Install USB Mouse, Lose Keyboard
Thanks for your kind reply.
Mike McCarty wrote:
Recently, my girlfriend decided to try the jump to Linux.
I helped her build a dual-boot system with Windows and Debian
on it. She has run it fine for a couple of weeks, except that
her mouse goes "crazy" sometimes. This occurs both with Debian
and with Windows. So I suggested she has a hardware problem with
I gave her a USB optical mouse I have used before, and it works
just fine with both Windows and with Debian.
However, Debian no longer recognizes her keyboard. It sees the
mouse fine, but not the keyboard. Windows still sees and uses
both the mouse and the keyboard with no problem.
You forgot to mention whether the keyboard is USB or not. (See below)
You also didn't specify what it means to say that "Debian no longer
recognizes her keyboard." Are you running X when the keyboard is not
Sorry, more details...
Started with PS/2 mouse and PS/2 keyboard. Debian performs as expected,
using KDE with X.
Power down, remove PS/2 mouse, install USB optical mouse.
Power up and select Windows boot. Both mouse and keyboard operable.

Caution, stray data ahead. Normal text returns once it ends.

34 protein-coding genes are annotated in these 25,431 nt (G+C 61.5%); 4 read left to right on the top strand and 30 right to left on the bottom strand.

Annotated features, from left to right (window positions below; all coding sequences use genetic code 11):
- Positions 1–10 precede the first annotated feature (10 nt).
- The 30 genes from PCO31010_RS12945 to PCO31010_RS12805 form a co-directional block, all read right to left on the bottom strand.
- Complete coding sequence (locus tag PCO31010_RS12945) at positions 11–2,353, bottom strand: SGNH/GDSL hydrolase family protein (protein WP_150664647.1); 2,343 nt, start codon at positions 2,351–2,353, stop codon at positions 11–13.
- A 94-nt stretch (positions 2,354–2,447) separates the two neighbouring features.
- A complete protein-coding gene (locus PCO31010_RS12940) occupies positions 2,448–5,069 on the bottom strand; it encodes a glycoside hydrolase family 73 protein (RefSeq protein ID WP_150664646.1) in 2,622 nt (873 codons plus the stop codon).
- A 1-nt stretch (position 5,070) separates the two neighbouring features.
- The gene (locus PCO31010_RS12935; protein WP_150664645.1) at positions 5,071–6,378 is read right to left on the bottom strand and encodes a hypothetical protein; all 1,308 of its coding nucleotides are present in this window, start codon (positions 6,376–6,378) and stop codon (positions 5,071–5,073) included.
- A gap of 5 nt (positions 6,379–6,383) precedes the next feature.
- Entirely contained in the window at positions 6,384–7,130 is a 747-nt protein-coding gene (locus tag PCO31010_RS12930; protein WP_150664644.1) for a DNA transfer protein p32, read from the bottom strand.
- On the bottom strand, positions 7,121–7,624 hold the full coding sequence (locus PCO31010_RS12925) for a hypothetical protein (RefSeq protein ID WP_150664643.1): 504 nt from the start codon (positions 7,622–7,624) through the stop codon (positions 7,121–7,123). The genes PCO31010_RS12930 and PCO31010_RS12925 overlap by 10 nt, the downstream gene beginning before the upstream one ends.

Shut down and reboot (no power down).
Select Debian boot.
Debian boots and seems to start KDE normally.
Type in login window, and no characters are echoed for user name.
Try CTRL-ALT-DEL to reboot, and nothing.
It appears that Debian does not recognize the keyboard at all.
recognized? X has an inherent design flaw that makes it prone to this
problem (although I would expect it to lose the mouse as well). To
sort it out you could check if the problem occurs on a virtual console,
peferably with no X server running.
Ok, how does one start Debian in this manner?
The motherboard is about two years old with a 2+Ghz Celeron on
it, 512 MB RAM. I have booted Knoppix 3.9 (Debian variant)
and run memtest overnight with no problems indicated.
Does anyone have any suggestions?
The obvious work-around is to try a PS/2 keyboard (or USB, if it's
currently PS/2). For debugging, if the problem is with USB, I would
look at the hotplug output in the log files. For example you could
log via ssh and run "tail -f /var/log/messages" and plug and unplug
the keyboard and see what hotplug and the USB driver outputs (or doesn't).
You could also plug and unplug the mouse, while checking the keyboard
and log output.
At present, there are no other computers at that location with which
to do either rlogin or ssh.
We have no USB keyboards.
The mouse (USB) is recognized, but the keyboard (PS/2) is not.
The idea about unplugging/plugging the mouse is well-taken. I'll call
her tonight and report back.
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